Going Upscale

When Rouse’s Markets opens its sixteenth store in Mandeville, LA, this coming fall, it will have taken another step into the future with a retail concept rooted firmly in centuries-old Louisiana mud.

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Important players in Rouse’s beverage alcohol program include
Jack Guess (left), wine buyer and department supervisor at the Houma
store, and Patrick Hiley (right), wine buyer and department supervisor at
the Covington store.
PHOTOGRAPHY BY CHERYL GERBER

The family-owned supermarket chain has embarked on establishing special “epicure-style” stores to help it maintain its position as an elite regional grocer. The new store will feature fine wines and a wide variety of all types of beverage alcohol products, provide lots of service, offer gourmet fare, and in general provide the lifestyle elements that some of the more affluent locals have come to expect.

fine_wines_houme Founded in 1960 by Anthony J. Rouse, Rouse’s is the largest Louisiana-owned grocery retailer, with stores sprinkled throughout the state’s southeast region, including Metairie, Houma, Thibodaux, Morgan City, Raceland, Lockport, Larose, White Castle and Covington. The company also own two shopping centers and approximately 300 acres on West Park in Houma.

Growth at Rouse’s has been the norm. The family’s first store was a 7,000-sq.-ft. grocery in Houma. Today, Rouse’s stores range in size from 15,000 to over 70,000 sq. ft. While the original Houma store had four employees, Rouse’s now employs over 1,600.

The concept behind Rouse’s grows from the ground up, like Spanish moss. “We’re from Louisiana,” explained President Donald Rouse, son of the founder. “We were born here, we grew up here, we know what people in Louisiana want and what they like to eat.” The company has developed its own line of home-smoked and Cajun specialty meats, including homemade sausage, boudin, head cheese, smoked meats, turduchen, and stuffed turkey, chicken and brisket.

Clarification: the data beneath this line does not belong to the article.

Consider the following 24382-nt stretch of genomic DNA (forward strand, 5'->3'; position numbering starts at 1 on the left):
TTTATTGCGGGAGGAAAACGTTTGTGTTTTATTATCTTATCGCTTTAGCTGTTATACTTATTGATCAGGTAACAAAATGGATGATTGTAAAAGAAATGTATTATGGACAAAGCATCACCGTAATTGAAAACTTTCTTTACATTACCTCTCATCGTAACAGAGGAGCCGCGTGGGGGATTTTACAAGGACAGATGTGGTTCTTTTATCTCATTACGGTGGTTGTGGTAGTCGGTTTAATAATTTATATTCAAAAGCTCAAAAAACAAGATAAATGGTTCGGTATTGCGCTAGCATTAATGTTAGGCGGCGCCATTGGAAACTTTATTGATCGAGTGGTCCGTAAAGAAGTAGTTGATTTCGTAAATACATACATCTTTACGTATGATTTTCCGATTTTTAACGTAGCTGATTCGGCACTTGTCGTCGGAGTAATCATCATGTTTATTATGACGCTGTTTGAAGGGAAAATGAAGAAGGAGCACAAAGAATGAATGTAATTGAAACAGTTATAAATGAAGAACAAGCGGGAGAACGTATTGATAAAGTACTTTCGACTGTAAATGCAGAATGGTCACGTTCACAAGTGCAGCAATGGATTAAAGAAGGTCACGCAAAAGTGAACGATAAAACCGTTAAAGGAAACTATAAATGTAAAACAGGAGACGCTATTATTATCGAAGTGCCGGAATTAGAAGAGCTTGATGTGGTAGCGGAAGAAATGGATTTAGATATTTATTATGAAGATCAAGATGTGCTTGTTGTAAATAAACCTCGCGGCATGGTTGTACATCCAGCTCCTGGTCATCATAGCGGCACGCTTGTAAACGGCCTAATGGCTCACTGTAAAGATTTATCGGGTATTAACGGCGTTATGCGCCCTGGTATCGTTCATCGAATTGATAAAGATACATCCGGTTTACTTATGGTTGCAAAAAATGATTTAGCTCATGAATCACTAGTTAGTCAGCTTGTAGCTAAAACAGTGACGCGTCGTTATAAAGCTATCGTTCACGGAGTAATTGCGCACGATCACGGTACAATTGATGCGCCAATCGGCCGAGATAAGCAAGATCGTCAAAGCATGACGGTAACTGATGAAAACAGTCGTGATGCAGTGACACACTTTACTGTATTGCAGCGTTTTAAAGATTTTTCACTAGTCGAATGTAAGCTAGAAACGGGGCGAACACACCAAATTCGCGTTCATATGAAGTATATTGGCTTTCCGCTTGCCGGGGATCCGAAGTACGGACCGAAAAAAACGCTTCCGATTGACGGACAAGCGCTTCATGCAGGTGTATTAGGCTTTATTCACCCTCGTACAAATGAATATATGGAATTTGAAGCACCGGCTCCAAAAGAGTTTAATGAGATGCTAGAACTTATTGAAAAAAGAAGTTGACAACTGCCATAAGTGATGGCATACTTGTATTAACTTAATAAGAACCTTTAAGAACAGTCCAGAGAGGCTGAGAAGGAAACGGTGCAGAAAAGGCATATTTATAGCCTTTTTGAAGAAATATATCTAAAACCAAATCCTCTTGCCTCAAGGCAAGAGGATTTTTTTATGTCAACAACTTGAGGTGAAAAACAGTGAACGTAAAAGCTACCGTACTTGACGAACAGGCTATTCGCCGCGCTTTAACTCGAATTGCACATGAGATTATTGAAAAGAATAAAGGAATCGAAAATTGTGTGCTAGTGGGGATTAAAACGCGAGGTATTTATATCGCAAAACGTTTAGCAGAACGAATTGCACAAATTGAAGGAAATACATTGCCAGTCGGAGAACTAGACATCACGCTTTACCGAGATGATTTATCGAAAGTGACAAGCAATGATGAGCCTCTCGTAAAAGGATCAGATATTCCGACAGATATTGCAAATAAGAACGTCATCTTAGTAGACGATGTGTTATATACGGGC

In addition to the Cajun Specialty Meat department, Rouse’s features an expanding group of products and services, including prepared meals based on Louisiana recipes, delis, bakeries, catering, fine wine, and boiled seafood. Rouse is especially proud of the chain’s boiled crawfish and shrimp.

Most importantly for the future, Rouse’s store formats include a super store in Houma and the “epicure”-focused units in Houma and Thibodaux. The epicure locations feature traditional supermarket offerings as well as a multitude of new and upscale products, including the largest supermarket selection of wines in the state.

“I think the wine has proved itself,” said Jack Guess, wine buyer and department supervisor. “Mr. Rouse has told me they never dreamed it would be such a big commodity when they first branched out into the epicure-style market about six years ago.”

Large Selection

“We basically advertise ourselves as having the largest supermarket wine variety available,” said Dave Daroca, Rouse’s general manager. “That’s a pretty good statement to be able to make.” Beer is number one in sales, slightly ahead of wine, and then spirits. All told, Rouse’s carries nearly 3,000 wines, 400 SKUs of spirits, and close to 500 beers, according to Guess.

“Louisiana is an interesting place because you’re able to sell wine and spirits in a grocery store,” reflected the chain’s other wine buyer and department supervisor, Patrick Hiley. “Wine is a draw for the store. The high-profile varieties that we carry bring in customers who may or may not have come into Rouse’s before. It’s a pretty good asset that almost borders on advertising. And we do a good bit of volume.”

Beverage alcohol products are “a must-have item in this area,” said Daroca. The chain’s food offerings lend themselves to pairings with wine. “I say that’s also a crucial part of it.”

Daroca estimated sales of beverage alcohol account for up to 15% of the outlet’s sales in the fine-wine-type stores. “The penetration in a given week depends on the holiday at the time. Take the example of Mardi Gras: beers will pick up. Spirits will also pick up the closer it gets. When you shift to Thanksgiving, wines take over. So it just depends on the season.”

According to Hiley, “Most grocery chains sell probably 50% of their beverage alcohol in beer. In our fine wine stores that kind of flips around. Between 35% and 50% of the beverage alcohol sales will be wine, with the rest split between beer and spirits.”

Each of the six Rouse’s units that sell fine wine (two of them are epicure-style stores) has somebody on staff who is “pretty well educated in wine,” said Hiley, “and who is responsible for the ordering as well as customer service, hand-selling wines and putting together wine tastings.”

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